For some people, it's the first thing they do when they get up. For the same and others, it's the last thing they do before they go to bed. Some do it after a meal or even during one, while others do it at work.
Social media has taken over many people's lives. So much so that you can't even go to a sit-down restaurant these days without seeing people staring at their phones instead of sharing in conversation with those they, at some point, they chose to spend time with.
Call me self-centered, but I don't get it. I ask people, "Who cares how cute some baby looks that you don't even know? Who cares what you had for breakfast, lunch and dinner? Why do you need to let everyone know how you feel at every moment of your life, and why is it that you have to take a selfie in the grocery store?"
But, I digress, and then the hypocrite inside me emerges.
Say, I, the anti-social media guy, needs to check details of an event for the newspaper? The next thing I know, 30 minutes have passed and I have spent time over-thinking a reply to a Facebook post I made the night before and consuming ridiculous viral videos of people falling down. Don't forget that link I clicked on that claims to show the all-time greatest "selfies gone wrong" photos but instead fools you with more advertisements than content.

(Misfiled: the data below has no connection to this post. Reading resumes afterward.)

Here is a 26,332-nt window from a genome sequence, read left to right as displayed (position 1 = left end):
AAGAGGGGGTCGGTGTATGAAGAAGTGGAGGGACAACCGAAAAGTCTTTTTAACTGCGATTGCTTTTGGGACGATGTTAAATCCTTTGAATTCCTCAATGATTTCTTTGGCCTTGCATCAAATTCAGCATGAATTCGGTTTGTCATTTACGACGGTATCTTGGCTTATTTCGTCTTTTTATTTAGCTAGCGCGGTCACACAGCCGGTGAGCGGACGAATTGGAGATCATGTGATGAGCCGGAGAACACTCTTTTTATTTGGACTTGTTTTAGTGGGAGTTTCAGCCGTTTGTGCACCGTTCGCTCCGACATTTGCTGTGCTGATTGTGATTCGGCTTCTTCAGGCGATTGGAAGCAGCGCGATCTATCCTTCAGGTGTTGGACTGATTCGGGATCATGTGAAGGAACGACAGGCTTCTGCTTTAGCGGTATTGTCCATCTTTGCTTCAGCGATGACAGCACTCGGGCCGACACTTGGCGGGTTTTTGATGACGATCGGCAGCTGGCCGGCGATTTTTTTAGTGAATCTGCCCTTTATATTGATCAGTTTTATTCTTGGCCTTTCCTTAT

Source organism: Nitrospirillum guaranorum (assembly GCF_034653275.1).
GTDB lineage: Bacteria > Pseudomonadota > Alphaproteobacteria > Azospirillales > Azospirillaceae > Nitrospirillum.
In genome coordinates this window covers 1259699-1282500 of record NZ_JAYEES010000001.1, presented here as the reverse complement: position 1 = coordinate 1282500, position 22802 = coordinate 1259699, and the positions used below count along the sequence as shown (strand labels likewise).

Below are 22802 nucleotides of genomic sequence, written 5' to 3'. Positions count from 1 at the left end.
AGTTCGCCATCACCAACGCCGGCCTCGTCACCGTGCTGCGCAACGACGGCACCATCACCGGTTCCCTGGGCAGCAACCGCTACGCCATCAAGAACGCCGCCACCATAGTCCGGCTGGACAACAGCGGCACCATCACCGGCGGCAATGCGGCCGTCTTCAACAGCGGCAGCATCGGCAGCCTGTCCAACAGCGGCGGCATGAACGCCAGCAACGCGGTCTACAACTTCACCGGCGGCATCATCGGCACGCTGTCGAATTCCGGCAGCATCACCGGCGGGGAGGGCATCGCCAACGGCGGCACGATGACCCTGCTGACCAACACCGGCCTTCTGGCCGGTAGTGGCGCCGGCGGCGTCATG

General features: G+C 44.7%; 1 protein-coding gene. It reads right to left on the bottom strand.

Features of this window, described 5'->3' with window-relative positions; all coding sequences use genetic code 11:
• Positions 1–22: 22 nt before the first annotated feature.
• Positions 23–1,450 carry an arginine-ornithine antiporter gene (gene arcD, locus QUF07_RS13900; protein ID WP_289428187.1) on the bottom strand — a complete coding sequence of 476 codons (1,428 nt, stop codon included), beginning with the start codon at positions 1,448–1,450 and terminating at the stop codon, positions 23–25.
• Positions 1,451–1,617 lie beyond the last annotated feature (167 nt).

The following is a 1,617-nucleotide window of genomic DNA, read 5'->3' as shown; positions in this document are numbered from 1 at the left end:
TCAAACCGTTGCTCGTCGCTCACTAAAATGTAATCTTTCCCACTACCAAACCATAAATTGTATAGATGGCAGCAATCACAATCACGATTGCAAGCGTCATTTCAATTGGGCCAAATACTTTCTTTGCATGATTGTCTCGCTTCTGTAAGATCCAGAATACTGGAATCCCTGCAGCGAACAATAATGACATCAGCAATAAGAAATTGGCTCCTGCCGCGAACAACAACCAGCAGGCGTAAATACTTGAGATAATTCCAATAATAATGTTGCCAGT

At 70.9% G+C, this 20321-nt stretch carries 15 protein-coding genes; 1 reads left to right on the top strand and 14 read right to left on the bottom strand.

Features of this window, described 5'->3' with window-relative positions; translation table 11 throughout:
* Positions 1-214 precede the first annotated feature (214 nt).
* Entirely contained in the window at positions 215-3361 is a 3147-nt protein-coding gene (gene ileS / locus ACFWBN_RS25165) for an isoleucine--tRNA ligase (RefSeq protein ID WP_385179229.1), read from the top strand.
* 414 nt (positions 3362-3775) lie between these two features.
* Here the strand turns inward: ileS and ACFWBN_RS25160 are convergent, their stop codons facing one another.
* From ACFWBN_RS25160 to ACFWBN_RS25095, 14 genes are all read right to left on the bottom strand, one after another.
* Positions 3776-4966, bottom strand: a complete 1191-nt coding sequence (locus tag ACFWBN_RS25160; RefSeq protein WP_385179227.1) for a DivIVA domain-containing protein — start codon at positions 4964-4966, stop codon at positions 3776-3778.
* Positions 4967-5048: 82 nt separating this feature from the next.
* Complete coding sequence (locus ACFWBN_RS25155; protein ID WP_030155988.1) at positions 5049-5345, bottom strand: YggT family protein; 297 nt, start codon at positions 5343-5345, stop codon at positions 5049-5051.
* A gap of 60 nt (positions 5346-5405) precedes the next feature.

Oh, and I forgot to check out info for that event.
I say I don't care, but I get caught in the web just like everyone else.
A recent study by mobileinsurance.com shows an average person spends 90 minutes a day on their phone. It amounts up to 23 days a year and 3.9 years of the average person's life.
Sadly, much of this phone time comes at the expense of something else, like your children, your work or your personal health. I, too, have neglected people because I am overly interested in phone games or apps that do nothing to really benefit my life.
The next time you're on your phone and your kid is saying, 'Mommy, Daddy, play with me' -- put it down. The unnecessary will still be there when you get back.